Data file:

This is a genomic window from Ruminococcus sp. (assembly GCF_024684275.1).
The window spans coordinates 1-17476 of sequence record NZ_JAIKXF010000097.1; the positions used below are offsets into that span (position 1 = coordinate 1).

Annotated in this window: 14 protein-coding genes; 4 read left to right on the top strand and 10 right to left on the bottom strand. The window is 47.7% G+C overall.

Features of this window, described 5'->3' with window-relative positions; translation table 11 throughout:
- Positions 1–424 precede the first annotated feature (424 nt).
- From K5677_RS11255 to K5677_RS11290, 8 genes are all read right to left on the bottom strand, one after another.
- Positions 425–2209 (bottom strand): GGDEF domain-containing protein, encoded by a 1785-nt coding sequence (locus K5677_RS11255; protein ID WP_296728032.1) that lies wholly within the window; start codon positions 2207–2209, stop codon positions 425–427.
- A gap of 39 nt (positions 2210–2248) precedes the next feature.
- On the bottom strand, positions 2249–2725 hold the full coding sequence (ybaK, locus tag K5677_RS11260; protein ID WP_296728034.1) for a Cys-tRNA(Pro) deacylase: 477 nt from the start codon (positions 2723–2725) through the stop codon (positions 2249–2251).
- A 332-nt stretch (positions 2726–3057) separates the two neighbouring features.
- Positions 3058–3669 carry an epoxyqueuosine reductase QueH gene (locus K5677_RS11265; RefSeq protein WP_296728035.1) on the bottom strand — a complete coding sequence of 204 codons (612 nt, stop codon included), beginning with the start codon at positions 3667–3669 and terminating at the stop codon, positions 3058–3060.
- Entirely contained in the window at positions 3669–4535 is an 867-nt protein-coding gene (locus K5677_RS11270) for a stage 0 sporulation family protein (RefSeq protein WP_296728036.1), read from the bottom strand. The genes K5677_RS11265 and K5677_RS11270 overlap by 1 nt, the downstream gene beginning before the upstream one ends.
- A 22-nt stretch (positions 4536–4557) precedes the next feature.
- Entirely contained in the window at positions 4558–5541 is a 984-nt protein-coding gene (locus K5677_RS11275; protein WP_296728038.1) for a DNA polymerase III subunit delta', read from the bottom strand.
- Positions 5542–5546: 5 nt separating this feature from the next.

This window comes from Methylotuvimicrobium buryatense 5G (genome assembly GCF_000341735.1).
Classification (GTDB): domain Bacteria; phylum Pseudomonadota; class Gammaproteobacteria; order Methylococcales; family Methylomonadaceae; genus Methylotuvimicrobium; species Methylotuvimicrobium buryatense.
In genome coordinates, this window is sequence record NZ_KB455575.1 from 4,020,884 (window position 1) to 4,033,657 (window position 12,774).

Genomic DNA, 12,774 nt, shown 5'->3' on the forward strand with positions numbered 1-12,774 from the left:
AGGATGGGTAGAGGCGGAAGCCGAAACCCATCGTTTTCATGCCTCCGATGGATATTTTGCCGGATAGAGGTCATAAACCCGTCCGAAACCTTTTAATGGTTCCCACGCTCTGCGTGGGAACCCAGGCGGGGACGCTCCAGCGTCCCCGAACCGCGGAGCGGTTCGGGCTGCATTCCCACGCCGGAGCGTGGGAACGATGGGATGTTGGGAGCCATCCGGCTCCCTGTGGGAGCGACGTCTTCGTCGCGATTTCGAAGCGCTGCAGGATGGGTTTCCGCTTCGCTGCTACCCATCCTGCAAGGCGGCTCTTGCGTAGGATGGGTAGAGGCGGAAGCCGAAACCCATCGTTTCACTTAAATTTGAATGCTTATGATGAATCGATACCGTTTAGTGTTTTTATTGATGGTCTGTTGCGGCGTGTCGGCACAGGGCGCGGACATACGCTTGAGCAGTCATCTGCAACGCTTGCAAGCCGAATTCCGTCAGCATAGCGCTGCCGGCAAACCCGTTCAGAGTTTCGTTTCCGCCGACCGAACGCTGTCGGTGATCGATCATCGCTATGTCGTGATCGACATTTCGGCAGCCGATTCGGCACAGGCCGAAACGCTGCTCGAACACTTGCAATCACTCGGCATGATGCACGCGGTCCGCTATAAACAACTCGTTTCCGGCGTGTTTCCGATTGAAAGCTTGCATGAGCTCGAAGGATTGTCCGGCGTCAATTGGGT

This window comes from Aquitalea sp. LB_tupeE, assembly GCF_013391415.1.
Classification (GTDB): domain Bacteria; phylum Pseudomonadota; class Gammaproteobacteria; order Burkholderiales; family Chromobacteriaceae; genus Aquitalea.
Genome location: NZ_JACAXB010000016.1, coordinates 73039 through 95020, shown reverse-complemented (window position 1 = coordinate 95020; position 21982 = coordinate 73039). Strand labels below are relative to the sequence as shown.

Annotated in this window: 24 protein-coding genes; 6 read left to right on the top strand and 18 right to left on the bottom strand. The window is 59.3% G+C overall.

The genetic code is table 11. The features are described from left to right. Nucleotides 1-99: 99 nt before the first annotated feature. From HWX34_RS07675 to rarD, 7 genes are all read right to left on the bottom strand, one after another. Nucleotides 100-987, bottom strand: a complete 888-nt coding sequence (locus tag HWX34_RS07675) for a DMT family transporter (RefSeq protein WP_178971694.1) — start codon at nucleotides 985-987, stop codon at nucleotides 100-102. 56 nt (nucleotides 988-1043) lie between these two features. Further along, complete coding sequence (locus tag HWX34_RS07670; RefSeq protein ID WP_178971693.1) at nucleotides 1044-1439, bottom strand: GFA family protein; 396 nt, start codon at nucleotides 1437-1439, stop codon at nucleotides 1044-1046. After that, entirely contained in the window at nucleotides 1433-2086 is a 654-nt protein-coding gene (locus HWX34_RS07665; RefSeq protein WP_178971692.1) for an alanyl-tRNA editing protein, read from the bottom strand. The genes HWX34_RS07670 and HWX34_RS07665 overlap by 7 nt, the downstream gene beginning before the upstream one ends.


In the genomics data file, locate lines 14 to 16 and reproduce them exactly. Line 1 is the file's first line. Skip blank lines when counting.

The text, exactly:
- Entirely contained in the window at positions 4558–5541 is a 984-nt protein-coding gene (locus K5677_RS11275; protein WP_296728038.1) for a DNA polymerase III subunit delta', read from the bottom strand.
- Positions 5542–5546: 5 nt separating this feature from the next.

This window comes from Methylotuvimicrobium buryatense 5G (genome assembly GCF_000341735.1).